By John Martin
In a famous scene in the film Chariots of Fire, the athlete Eric Liddell (Ian Charleston) tries to reassure his pious sister Jennie, who is fretting that his training and Olympic ambitions are getting in the way of his missionary call. “I believe God made me for a purpose,” he declares. “He made me for China, but he made me fast and when I run I feel his pleasure.”
The drama of Chariots centres on his refusal to run a heat in the 100-yard dash because it was scheduled for a Sunday. He accepts a last-minute offer of “another day, another race.” Liddell breaks the tape ahead of the field in the 400. In real life the schedule was complete some months in advance of the Games in Paris and Liddell had time to train for the 400, though his times were modest. There was no serious expectation he would win, but he was spurred on as he took his mark, having been handed a note saying, “those who honour me I will honour” (1 Sam. 2:30).
Known as “The Flying Scotsman,” Liddell the sporting hero became an evangelical icon. Alongside his athletics he represented Scotland at Rugby Union. Many a school-chapel sermon has extolled Liddell as the quintessential muscular Christian. Though apparently no great speaker, he was in high demand after winning Olympic gold in 1924; people flocked to hear him. He returned to China in 1925 and worked as a missionary teacher.
He twice returned to the U.K. on furlough but died of a brain tumour in 1945, aged 43. With the Japanese invasion of China in 1937 he was interned with 2,000 other Westerners. One of his legacies is the Minyaun Stadium in Tianjin. It is a close copy of the original Chelsea football ground, scene of some of his athletic triumphs.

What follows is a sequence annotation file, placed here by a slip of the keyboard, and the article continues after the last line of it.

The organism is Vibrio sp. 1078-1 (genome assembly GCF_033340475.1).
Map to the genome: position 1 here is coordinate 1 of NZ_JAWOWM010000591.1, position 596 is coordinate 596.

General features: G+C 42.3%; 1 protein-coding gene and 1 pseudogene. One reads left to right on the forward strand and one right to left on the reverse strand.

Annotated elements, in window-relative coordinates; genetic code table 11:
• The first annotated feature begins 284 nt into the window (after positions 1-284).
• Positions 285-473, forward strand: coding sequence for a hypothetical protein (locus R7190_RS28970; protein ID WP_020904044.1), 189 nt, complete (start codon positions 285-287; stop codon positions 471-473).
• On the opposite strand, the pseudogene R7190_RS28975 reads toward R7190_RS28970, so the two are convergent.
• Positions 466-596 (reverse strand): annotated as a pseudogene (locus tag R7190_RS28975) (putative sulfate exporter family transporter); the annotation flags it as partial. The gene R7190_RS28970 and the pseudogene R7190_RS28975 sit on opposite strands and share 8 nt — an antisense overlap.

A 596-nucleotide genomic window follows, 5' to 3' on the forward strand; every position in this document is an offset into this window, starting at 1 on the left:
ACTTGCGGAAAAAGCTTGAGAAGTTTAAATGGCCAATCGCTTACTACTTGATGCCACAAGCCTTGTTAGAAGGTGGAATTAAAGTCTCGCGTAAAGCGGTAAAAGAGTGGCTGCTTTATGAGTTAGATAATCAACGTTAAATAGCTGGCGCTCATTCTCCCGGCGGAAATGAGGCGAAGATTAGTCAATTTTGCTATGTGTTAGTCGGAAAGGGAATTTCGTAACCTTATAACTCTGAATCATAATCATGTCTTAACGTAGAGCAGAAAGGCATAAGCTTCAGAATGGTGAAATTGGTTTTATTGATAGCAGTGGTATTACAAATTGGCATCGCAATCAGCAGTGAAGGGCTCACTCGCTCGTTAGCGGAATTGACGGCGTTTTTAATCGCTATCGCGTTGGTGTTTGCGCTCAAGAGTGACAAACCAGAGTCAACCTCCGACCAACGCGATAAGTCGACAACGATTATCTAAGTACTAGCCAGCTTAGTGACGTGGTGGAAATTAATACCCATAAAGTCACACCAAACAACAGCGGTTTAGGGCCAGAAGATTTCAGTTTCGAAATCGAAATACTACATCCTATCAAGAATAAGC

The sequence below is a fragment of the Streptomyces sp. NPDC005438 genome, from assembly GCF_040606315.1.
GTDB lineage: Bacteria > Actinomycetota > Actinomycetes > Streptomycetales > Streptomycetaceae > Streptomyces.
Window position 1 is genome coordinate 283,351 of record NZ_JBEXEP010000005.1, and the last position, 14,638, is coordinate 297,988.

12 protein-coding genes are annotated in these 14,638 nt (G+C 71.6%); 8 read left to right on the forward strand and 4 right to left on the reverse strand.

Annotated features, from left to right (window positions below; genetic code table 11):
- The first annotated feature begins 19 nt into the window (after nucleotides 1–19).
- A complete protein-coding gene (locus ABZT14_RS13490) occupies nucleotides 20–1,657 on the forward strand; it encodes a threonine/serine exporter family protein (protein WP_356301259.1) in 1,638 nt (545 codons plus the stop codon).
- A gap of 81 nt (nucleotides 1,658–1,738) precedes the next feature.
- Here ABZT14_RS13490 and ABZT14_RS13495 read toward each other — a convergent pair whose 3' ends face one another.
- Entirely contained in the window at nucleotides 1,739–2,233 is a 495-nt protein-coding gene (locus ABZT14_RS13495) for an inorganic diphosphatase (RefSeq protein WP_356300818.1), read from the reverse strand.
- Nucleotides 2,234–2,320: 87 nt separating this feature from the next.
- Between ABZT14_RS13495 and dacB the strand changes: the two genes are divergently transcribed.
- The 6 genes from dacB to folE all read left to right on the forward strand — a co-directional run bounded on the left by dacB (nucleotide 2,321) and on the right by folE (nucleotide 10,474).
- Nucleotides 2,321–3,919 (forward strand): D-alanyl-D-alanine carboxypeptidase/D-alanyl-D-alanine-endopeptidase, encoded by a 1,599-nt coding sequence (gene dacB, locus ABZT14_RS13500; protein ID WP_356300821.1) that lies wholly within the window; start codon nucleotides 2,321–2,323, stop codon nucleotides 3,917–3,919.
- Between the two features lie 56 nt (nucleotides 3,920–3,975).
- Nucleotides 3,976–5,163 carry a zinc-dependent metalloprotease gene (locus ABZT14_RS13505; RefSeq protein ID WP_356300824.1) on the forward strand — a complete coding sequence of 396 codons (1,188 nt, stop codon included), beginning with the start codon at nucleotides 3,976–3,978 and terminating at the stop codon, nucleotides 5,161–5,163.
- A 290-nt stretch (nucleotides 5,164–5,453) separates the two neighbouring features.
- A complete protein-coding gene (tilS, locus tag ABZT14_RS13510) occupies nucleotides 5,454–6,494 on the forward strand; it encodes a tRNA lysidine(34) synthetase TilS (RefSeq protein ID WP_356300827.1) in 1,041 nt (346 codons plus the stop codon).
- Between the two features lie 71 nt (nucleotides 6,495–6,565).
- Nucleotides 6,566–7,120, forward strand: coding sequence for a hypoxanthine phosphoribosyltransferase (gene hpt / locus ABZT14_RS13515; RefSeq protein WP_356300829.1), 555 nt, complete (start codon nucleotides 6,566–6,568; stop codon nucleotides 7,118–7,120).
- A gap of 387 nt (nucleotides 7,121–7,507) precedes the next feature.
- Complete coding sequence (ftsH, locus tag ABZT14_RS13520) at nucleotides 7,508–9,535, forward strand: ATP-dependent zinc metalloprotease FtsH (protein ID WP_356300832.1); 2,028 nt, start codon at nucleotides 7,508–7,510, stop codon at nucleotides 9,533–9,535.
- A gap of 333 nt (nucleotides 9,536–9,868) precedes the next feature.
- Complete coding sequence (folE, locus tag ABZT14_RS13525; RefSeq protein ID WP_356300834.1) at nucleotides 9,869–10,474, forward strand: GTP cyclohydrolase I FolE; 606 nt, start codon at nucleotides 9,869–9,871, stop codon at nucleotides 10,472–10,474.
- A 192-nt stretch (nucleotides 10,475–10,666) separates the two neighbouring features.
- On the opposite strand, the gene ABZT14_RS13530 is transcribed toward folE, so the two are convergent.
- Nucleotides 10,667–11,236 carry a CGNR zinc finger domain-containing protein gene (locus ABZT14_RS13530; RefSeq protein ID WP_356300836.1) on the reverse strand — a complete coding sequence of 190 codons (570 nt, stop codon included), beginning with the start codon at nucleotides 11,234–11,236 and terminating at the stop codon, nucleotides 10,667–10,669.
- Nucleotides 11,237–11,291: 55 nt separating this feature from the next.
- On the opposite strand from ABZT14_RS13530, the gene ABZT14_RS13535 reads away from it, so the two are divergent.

Now, 34 years on from Chariots of Fire, which won four Academy Awards, an unofficial sequel looks set to take its mark on the starting blocks. Liddell is regarded as a hero in China, the country where he was born of missionary parents. He is even claimed as China’s first Olympic medallist.
Chariots is from top to toe British. The Last Race stars a British actor, Joseph Fiennes, but is being filmed in China by a Hong Kong director, Stephen Shin. It picks up the little-known narrative of Liddell’s post-1925 life in China. Playing alongside Fiennes will be Chinese-Canadian actor Xiao “Shawn” Dou, who plays Liddell’s close friend and fellow inmate Xu Nui. It is a joint project of Chinese, Hong Kong, and U.S. companies.
There is plenty of scope for heroic drama in Liddell’s real-life story. While incarcerated, he played a lead role in smuggling food into the camp in order to feed starving prisoners. He later declined to accept a prisoner swap engineered by Winston Churchill, the British wartime prime minister, giving up his place to a pregnant prisoner.
China allows a ration of just 34 foreign films for release each year. One talking point will be whether there is a hostile depiction of the Japanese by the filmmakers. Another is whether they will feel it necessary to fillet the Christian part of Liddell’s story to curry official favour. As an atheistic country China officially — at least — is hostile to Christianity and sees it as an agent of imperialism and product of a decadent West.
Director Shin is in no doubt of the dramatic appeal of Liddell’s years in China. He told the Independent newspaper, “It is not only the perfect movie theme, but it should also make younger generations more aware of their past. All around the world people gradually forget the importance of staying on alert so that dark parts of human history do not repeat themselves.”
With or without the faith element, Liddell’s story will surely have a big appeal to Chinese audiences. But his legacy is global; there are monuments to him in China and Scotland. His story is the subject of several books. Stephen Metcalfe, who was interned with Liddell in China, once wrote: “He gave me two things. One was his worn out running shoes, but the best thing he gave me was his baton of forgiveness. He taught me to love my enemies, the Japanese, and to pray for them.”